Access to the rail network in some European countries: Access to services facilities and general access conditions

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Bertil Hylen

In February 2001 the Swedish National Rail Administration (Banverket) commissioned the Swedish National Road and Transport Research Institute (VTI) to carry out a study of railway access conditions in a few countries. The study should deal with access conditions in general with special focus on responsibilities, financing, regulation and pricing of the so-called services facilities mentioned in the European Union (EU) Directive 2001/14, Annex II, 2. The purpose of the study was to highlight these matters as input in the ongoing work of implementing

the new EU Directives. In the railway field the EU aims at making access for international (freight) traffic easier in various ways. Standardisation, co-ordination, simplification etc. are some important key words. The EU member states have not only different safety regulations, signalling, ATP, electrical traction systems ? but they also have an astonishing range of organisational peculiarities topped up by different access

regimes and ?charges. Finally the regimes for the services facilities (terminals etc.) mentioned in the EU Directive?s Annex vary a lot. It is therefore very difficult for a potential international operator to get a clear picture of the whole chain of events from loading in one country to unloading in another, especially if he wants to operate the service with his own traction and staff all the way. Denmark has a generally liberal attitude towards new entrants. All licensed operators may run train services on the Danish Railway Agency?s infrastructure. Their web-site gives a very good step-by-step description of the Danish approval process. The information is, however, only available in Danish. The liberal attitude towards new entrants is fairly recent and has not yet led to any major changes on the operator scene. Germany differs from most other Member States in the way that apart from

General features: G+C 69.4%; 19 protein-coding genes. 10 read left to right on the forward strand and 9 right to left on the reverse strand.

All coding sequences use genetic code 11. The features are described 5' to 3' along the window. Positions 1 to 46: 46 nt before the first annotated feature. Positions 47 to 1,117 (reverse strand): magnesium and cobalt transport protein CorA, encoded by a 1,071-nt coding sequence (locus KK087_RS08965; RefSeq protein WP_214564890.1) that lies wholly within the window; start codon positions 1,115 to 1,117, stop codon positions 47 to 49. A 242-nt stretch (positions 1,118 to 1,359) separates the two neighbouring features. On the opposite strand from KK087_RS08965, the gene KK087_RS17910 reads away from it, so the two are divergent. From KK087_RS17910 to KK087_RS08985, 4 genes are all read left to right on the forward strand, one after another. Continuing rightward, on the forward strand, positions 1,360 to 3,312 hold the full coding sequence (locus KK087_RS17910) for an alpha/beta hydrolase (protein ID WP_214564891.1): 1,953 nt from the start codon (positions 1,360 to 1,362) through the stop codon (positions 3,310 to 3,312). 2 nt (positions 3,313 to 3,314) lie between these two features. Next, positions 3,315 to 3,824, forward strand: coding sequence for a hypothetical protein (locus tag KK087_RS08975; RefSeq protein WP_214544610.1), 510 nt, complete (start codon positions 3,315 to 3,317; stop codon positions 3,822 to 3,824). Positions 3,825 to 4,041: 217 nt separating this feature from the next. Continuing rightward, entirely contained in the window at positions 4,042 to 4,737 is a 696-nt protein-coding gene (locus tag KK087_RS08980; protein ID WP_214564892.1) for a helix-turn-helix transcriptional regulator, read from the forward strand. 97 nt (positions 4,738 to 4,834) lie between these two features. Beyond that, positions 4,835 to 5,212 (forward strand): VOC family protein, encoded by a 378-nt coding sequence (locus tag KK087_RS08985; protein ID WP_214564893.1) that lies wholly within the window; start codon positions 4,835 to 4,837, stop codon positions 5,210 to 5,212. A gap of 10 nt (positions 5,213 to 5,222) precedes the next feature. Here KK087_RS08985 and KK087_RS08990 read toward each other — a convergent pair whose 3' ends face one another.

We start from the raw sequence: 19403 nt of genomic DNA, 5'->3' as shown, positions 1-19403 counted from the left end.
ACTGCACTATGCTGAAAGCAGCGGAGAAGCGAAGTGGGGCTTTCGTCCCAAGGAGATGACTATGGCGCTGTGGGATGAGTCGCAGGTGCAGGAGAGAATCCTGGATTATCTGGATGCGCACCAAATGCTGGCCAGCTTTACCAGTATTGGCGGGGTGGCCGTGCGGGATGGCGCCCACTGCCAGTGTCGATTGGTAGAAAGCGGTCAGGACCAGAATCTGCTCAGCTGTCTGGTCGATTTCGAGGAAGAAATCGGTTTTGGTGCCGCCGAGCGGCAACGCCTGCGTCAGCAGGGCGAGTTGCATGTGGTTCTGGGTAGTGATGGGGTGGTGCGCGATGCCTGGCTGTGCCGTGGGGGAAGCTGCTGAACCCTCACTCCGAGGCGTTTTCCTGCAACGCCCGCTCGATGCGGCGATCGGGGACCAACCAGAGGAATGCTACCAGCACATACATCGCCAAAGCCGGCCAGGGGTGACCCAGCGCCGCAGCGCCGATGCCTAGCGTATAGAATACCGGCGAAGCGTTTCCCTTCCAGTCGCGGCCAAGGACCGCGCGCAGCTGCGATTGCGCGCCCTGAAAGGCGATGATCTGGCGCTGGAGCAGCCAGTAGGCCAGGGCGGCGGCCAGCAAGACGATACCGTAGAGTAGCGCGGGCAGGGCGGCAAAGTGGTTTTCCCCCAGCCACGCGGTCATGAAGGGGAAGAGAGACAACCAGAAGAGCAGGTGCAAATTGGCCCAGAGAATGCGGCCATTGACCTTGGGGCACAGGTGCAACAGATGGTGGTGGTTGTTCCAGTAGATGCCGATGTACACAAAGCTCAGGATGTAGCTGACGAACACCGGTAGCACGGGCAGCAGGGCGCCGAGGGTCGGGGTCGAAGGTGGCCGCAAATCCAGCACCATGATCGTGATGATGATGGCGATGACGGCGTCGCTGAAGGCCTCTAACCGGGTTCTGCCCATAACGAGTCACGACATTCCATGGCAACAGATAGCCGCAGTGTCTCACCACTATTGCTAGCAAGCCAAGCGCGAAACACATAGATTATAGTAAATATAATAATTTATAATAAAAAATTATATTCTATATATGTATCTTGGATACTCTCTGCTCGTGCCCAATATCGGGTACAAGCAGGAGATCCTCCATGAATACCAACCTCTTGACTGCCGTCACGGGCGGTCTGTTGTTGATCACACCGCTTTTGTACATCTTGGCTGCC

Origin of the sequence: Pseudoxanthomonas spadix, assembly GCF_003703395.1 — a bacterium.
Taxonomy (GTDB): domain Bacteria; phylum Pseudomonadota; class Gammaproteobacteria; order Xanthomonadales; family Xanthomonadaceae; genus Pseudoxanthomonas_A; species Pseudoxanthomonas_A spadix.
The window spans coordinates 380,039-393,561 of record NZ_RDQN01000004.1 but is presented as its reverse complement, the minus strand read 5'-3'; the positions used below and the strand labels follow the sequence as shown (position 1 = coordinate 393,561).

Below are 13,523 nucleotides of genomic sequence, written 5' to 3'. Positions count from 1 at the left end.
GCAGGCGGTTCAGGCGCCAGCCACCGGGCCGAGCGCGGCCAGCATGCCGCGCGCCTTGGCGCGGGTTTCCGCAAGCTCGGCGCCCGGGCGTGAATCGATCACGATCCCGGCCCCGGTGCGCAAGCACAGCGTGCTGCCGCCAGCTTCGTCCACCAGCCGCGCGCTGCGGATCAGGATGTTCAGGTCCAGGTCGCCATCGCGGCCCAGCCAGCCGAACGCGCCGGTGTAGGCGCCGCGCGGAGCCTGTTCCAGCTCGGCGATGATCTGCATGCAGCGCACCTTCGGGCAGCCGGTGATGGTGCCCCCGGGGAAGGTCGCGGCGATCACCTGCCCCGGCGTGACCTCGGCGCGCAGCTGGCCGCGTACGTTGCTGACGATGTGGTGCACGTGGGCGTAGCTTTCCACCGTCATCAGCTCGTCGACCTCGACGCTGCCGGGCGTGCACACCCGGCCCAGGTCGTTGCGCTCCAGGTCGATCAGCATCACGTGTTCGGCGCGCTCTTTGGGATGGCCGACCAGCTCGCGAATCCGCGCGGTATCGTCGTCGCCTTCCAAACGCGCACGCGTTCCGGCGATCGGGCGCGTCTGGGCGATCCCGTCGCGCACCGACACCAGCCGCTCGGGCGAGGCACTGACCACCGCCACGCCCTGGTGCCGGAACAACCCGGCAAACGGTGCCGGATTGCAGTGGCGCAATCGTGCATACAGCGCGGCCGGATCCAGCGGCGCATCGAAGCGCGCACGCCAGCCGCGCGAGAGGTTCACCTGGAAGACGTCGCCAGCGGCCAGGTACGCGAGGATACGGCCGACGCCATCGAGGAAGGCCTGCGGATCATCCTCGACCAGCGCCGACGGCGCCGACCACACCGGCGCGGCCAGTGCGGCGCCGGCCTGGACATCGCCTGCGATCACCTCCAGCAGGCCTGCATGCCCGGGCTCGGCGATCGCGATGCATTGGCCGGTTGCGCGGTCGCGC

Deutsche Bahn, DB, there are more than 150 non-federal railways. About 50 of these operate passenger services. There are reciprocal rights to use each others infrastructure demanded by federal legislation and fairly elaborate systems of access charges for running lines and some services facilities. The terms of use for other facilities must be agreed between the parties concerned. A potential operator may have to deal with both federal and regional authorities to get all the necessary permits. The Netherlands resembles Denmark but there is already a handful of new operators. These new companies either operate regional passenger services or freight trains to the big Dutch ports. In Great Britain the railway sector is privatised ? although with state support. Infrastructure and operations are in the hands of private companies, often listed on the stock exchange. The infrastructure manager Railtrack has a wider brief than its counterparts in other EU Member States. Railtrack owns land, tracks, traffic control facilities, rolling stock maintenance facilities, stations and some freight terminals. These facilities are let to the operators on commercial terms agreed between Railtrack and operators or other parties concerned. As a rule the Office of the Rail Regulator must approve all agreements. Railtrack is also responsible for timetable construction, train path allocation, traffic control and the public passenger traffic timetable.

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